Tri-Continental: Core Closed-end Fund holding (TY)

Tri-Continental (ticker:TY) is one of the oldest closed-end funds. It was originally issued on January 12, 1929. TY owns mainly large-cap stocks (the average market cap is $76 billion). The fund has paid dividends to shareholders for 63 consecutive years. Over the last six months, the correlation of TY and SPY has been near 90%.

TY has a fairly low expense ratio, but traditionally sells at a double digit discount to NAV. Because of this, I often use it as a core holding when there are no better alternatives available. I like to buy TY at a discount of 16% or more, and sell when the discount narrows to 12% or less.

Here are the top ten holdings as of Dec. 31, 2009 (36% of net assets):


Brief comments on TY:

  1. Reasonable expense ratio= 0.71%. The discount/expense ratio is over 20 times.
  2. The portfolio turnover ratio of 111% is a little higher than I like. On the positive side, the fund holds highly liquid large cap stocks, so the “hidden” trading costs caused by the bid-asked spread and adverse market impact are low.
  3. The fund performed poorly in 2008, and new management was hired November 2008. The fund is currently managed by two PhDs from RiverSource Investments. Over the last year, the NAV has appreciated 49% versus about 47% for the S&P 500.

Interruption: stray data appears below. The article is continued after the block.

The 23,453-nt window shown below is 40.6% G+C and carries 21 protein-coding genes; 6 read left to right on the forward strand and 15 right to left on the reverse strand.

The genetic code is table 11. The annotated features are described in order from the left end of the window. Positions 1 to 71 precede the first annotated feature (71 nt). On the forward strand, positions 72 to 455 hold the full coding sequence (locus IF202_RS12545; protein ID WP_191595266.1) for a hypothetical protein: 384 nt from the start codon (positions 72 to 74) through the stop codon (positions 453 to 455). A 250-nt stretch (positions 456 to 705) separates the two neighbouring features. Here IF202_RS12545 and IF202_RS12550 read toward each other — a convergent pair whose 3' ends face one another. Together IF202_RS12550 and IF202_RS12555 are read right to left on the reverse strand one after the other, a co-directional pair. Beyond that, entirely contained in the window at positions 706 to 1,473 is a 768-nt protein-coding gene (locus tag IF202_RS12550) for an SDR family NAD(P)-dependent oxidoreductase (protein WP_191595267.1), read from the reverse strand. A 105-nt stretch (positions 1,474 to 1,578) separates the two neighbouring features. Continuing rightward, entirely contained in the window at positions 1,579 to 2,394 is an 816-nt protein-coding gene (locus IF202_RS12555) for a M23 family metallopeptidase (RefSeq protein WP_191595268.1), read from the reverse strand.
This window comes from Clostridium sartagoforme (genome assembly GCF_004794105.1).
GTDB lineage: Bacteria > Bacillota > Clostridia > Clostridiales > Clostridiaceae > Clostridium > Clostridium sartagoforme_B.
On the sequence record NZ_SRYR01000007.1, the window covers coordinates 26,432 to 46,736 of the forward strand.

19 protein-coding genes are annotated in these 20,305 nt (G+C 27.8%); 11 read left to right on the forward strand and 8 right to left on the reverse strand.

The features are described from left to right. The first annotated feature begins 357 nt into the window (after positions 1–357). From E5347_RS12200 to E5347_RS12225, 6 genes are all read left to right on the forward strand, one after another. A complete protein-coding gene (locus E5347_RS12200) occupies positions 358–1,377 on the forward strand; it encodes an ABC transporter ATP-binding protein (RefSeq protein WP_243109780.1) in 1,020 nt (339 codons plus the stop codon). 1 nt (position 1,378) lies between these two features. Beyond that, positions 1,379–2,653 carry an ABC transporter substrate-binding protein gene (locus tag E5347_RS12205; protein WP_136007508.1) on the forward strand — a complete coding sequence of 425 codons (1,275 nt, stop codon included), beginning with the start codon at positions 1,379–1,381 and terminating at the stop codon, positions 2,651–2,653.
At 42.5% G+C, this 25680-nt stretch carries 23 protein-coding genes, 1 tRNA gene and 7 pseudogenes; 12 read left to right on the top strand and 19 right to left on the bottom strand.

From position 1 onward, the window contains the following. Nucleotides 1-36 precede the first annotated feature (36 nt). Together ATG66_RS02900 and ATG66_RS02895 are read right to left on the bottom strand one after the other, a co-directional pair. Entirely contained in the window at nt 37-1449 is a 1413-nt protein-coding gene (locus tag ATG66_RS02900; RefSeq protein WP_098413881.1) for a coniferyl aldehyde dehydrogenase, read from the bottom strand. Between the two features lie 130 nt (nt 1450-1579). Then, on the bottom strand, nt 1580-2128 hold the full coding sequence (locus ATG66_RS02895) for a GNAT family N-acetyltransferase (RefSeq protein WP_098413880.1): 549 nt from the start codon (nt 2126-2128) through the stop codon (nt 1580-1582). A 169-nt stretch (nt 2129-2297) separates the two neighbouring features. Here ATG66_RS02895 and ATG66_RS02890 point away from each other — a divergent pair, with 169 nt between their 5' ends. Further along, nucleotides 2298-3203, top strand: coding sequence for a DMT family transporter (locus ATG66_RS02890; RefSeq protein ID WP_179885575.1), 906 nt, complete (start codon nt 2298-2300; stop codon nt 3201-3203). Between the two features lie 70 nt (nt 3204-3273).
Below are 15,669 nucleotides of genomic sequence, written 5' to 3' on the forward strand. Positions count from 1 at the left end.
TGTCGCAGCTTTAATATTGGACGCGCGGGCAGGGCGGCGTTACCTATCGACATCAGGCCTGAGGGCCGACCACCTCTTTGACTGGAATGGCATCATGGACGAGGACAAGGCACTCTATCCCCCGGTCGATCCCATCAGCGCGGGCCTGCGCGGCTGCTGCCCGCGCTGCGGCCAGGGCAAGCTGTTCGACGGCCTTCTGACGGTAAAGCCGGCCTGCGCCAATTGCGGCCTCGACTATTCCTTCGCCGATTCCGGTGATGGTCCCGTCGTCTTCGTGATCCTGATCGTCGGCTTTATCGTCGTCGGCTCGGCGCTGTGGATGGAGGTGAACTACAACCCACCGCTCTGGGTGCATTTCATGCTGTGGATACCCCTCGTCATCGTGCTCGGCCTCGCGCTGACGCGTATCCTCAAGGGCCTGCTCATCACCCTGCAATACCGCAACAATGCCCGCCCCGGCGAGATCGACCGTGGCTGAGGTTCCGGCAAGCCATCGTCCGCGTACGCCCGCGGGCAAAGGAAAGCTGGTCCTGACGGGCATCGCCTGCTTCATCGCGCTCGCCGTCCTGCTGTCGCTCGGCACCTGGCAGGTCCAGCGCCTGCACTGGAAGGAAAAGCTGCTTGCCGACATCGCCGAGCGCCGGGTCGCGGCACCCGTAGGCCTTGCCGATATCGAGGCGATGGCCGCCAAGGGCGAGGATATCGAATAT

Ticker:TY   Tri-Continental Corp.      pays quarterly

  • Total Net Assets= 988MM
  • Total Common Assets= 951MM
  • Leverage= 3.8%
  • Annual Distribution (Market) Rate= 1.54%    Income Only Yield= 1.54%
  • Fund Expense ratio= 0.71%              Discount to NAV= -15.74%
  • Portfolio Turnover rate= 111%

Full Disclosure: Long TY.


2 responses to “Tri-Continental: Core Closed-end Fund holding (TY)

  1. I don’t get TY. With a low yield why bother? What am I missing? You can find other CEF’s with higher yield and the same stocks.

    • Bill-
      I own TY in an IRA. A high yield is no free lunch. When a fund pays a distribution the price drops.
      What matters long term is total return, not just yield.
      Owning TY is similar to owning an S&P 500 index fund, except you get to buy it at a discount to NAV. If the discount narrows, you can capture some alpha.

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